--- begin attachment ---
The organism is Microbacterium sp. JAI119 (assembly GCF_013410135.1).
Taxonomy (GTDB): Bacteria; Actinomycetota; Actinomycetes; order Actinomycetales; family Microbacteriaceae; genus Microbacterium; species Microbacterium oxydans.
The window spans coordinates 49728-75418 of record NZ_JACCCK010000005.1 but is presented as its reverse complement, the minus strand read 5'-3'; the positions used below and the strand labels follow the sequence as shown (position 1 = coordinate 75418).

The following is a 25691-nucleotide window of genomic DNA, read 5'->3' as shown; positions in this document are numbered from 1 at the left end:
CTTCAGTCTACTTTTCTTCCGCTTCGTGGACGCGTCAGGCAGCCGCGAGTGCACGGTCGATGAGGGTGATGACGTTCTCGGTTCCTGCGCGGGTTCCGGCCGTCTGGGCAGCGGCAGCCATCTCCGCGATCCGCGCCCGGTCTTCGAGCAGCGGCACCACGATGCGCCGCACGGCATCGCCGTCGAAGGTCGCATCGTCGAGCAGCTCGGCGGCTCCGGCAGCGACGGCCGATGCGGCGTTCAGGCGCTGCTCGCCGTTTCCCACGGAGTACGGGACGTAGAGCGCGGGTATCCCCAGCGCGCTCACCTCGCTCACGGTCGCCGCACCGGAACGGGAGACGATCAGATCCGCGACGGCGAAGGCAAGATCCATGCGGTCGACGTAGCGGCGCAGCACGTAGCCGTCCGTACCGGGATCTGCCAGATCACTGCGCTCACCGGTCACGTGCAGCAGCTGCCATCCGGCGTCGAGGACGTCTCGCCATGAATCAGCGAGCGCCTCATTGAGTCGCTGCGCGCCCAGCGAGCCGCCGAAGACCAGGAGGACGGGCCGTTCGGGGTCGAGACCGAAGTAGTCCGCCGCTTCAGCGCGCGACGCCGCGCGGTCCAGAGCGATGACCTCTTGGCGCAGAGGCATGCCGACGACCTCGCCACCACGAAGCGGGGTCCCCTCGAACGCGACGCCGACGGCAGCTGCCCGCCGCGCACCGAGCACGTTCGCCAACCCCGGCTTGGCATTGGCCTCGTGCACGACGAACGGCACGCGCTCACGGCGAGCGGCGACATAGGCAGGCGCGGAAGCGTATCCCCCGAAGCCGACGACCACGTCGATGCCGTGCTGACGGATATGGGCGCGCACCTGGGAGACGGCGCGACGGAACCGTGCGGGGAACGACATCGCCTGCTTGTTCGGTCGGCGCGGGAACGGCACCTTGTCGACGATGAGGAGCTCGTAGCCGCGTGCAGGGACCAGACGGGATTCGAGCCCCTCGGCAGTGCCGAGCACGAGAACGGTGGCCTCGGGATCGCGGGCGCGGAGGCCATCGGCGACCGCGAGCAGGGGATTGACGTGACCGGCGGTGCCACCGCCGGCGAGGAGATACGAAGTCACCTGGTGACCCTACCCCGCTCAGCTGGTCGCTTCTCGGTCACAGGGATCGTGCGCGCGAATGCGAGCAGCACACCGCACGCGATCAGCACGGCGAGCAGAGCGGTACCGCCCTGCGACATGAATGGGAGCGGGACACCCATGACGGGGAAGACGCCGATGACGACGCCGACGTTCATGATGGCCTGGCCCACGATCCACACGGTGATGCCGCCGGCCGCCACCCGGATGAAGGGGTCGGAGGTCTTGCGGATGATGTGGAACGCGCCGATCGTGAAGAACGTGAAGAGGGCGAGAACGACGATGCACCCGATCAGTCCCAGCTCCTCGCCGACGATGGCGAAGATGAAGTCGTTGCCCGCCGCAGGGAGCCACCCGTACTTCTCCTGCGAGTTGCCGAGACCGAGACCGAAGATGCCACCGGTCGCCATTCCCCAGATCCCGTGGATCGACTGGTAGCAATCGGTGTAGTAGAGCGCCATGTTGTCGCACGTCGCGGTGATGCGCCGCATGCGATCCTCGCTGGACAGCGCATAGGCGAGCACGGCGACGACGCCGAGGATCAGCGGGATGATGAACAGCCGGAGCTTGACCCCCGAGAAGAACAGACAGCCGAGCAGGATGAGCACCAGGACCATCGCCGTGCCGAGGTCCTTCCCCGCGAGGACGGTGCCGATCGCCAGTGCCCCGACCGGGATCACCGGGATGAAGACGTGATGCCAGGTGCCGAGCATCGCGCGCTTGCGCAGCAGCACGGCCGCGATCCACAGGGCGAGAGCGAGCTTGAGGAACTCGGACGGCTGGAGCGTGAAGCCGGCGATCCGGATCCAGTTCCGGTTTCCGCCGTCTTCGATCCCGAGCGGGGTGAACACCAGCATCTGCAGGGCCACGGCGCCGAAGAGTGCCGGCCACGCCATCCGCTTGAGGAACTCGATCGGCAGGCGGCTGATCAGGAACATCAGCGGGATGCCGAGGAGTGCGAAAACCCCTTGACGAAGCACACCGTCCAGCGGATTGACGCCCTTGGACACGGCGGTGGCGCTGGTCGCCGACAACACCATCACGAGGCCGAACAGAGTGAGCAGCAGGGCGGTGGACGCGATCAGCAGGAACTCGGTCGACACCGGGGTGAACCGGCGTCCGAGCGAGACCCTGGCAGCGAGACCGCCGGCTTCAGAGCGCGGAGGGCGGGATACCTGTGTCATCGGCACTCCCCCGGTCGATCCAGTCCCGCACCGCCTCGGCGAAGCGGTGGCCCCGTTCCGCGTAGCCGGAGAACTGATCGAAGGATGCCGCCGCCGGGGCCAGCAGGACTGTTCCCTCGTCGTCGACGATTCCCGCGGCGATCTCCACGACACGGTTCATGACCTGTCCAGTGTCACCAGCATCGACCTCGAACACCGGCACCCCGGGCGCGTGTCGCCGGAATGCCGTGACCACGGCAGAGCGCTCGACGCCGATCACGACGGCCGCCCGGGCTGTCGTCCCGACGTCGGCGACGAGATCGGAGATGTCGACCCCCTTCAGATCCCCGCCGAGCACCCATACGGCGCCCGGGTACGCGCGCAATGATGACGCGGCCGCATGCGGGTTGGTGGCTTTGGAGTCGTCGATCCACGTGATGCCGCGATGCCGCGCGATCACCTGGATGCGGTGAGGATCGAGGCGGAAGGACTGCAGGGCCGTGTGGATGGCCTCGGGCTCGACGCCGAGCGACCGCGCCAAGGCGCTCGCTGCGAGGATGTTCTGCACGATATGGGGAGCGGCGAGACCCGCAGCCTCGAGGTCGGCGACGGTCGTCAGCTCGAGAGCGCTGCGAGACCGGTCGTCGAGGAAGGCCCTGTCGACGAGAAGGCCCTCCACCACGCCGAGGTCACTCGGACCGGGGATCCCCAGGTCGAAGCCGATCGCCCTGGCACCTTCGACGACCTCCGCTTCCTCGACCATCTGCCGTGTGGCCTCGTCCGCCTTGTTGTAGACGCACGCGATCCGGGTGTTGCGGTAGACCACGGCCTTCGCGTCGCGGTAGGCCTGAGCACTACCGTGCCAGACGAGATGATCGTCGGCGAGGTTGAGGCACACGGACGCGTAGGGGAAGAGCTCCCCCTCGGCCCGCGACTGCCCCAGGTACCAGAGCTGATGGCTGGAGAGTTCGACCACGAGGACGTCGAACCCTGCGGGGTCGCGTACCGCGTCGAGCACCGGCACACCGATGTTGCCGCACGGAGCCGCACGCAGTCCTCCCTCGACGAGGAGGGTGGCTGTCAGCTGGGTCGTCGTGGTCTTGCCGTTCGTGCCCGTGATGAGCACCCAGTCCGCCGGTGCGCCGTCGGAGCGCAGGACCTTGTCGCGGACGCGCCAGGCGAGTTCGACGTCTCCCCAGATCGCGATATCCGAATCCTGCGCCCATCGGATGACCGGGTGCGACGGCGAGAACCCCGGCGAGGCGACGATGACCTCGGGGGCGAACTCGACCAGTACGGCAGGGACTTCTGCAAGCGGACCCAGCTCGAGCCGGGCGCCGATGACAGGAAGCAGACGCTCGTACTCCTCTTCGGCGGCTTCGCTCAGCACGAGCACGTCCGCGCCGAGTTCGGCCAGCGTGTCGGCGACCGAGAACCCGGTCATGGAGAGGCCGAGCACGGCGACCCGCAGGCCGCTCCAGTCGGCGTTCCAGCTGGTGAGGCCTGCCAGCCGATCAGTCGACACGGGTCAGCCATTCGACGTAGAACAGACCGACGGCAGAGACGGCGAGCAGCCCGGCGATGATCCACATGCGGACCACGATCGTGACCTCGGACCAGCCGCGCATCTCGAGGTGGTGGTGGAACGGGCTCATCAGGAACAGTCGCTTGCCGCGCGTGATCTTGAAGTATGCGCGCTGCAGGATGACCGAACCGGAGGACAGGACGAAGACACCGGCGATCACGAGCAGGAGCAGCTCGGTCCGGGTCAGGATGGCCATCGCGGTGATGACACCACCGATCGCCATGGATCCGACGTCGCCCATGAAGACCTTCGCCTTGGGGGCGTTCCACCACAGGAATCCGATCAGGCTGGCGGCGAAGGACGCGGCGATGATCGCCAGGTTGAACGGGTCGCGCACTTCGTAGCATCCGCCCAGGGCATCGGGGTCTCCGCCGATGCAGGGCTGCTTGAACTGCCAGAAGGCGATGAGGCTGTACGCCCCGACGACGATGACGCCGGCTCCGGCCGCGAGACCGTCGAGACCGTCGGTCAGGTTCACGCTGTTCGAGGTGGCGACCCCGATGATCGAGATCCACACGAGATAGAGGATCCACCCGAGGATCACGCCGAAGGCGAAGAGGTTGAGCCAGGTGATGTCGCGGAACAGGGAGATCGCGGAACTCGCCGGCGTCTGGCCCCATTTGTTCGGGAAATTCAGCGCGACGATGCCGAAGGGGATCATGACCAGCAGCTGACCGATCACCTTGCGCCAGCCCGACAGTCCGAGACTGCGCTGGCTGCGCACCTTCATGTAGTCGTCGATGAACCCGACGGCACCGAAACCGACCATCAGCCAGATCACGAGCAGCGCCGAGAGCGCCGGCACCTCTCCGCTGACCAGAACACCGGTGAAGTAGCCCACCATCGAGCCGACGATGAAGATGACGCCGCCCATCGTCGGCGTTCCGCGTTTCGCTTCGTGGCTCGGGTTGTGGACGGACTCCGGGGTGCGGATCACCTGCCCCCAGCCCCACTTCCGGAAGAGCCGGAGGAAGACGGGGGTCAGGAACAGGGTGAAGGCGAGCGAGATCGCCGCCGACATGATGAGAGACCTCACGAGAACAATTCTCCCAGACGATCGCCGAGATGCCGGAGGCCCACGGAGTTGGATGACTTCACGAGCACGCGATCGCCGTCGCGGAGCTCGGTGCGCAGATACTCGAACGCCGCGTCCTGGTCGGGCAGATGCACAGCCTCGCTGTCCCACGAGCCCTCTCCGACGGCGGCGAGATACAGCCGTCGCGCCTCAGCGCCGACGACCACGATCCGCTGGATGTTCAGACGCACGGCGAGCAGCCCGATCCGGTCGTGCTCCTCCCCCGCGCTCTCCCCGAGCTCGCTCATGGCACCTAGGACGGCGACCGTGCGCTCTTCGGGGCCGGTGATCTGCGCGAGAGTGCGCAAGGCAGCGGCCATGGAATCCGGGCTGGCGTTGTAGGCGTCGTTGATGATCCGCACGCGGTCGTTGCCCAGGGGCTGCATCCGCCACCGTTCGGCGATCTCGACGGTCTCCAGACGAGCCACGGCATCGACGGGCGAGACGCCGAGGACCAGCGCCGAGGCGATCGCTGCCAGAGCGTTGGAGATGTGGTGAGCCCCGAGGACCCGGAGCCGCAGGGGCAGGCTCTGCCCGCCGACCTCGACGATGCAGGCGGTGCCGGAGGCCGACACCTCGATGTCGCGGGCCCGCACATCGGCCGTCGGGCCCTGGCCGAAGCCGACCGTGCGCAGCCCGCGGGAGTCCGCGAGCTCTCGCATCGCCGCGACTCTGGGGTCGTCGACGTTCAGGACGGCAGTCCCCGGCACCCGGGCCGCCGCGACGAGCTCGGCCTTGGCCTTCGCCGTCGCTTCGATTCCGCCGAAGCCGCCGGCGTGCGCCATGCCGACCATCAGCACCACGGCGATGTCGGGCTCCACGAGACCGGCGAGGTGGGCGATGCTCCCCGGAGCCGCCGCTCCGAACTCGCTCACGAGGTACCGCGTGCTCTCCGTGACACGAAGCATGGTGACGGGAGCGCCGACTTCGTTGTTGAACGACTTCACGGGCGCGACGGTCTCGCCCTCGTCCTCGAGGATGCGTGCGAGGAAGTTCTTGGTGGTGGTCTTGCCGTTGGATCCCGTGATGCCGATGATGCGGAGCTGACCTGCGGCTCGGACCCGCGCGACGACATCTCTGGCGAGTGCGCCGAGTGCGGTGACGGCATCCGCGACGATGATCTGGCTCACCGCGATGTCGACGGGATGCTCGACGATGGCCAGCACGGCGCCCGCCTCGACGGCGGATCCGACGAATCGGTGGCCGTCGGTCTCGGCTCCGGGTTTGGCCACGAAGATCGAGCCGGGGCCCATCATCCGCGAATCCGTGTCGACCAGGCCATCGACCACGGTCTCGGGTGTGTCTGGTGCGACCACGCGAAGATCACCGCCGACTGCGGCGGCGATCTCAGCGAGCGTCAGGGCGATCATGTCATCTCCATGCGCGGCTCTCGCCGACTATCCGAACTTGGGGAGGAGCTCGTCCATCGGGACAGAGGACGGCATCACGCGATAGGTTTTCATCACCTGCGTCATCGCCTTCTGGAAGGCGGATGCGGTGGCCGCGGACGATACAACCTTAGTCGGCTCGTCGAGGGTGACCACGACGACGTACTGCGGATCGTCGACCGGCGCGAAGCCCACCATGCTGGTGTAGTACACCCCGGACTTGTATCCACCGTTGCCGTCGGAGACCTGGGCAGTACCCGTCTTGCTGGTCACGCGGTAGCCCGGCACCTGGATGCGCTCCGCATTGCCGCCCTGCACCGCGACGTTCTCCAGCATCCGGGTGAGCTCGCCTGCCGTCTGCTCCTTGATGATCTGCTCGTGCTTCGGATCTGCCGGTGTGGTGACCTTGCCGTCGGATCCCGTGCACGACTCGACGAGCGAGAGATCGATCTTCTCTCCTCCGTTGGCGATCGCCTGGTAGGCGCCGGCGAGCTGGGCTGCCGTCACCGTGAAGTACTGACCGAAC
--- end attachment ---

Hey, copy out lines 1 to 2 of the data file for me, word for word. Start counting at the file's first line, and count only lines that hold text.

The organism is Microbacterium sp. JAI119 (assembly GCF_013410135.1).
Taxonomy (GTDB): Bacteria; Actinomycetota; Actinomycetes; order Actinomycetales; family Microbacteriaceae; genus Microbacterium; species Microbacterium oxydans.